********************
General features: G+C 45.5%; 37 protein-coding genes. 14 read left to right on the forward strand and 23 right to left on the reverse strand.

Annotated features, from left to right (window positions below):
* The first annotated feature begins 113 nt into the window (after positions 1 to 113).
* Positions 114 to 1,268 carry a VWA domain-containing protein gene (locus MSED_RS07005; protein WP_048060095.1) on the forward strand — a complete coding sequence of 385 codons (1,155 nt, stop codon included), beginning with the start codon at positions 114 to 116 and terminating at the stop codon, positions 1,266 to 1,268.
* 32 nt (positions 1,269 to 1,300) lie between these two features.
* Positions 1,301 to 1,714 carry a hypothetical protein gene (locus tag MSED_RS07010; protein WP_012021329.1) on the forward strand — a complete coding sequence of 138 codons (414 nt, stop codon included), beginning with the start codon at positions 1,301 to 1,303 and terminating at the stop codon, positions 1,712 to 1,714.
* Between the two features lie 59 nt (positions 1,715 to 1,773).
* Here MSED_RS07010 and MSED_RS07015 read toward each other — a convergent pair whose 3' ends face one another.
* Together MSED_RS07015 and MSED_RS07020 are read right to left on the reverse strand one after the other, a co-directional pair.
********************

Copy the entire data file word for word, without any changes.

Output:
General features: G+C 45.5%; 37 protein-coding genes. 14 read left to right on the forward strand and 23 right to left on the reverse strand.

Annotated features, from left to right (window positions below):
* The first annotated feature begins 113 nt into the window (after positions 1 to 113).
* Positions 114 to 1,268 carry a VWA domain-containing protein gene (locus MSED_RS07005; protein WP_048060095.1) on the forward strand — a complete coding sequence of 385 codons (1,155 nt, stop codon included), beginning with the start codon at positions 114 to 116 and terminating at the stop codon, positions 1,266 to 1,268.
* 32 nt (positions 1,269 to 1,300) lie between these two features.
* Positions 1,301 to 1,714 carry a hypothetical protein gene (locus tag MSED_RS07010; protein WP_012021329.1) on the forward strand — a complete coding sequence of 138 codons (414 nt, stop codon included), beginning with the start codon at positions 1,301 to 1,303 and terminating at the stop codon, positions 1,712 to 1,714.
* Between the two features lie 59 nt (positions 1,715 to 1,773).
* Here MSED_RS07010 and MSED_RS07015 read toward each other — a convergent pair whose 3' ends face one another.
* Together MSED_RS07015 and MSED_RS07020 are read right to left on the reverse strand one after the other, a co-directional pair.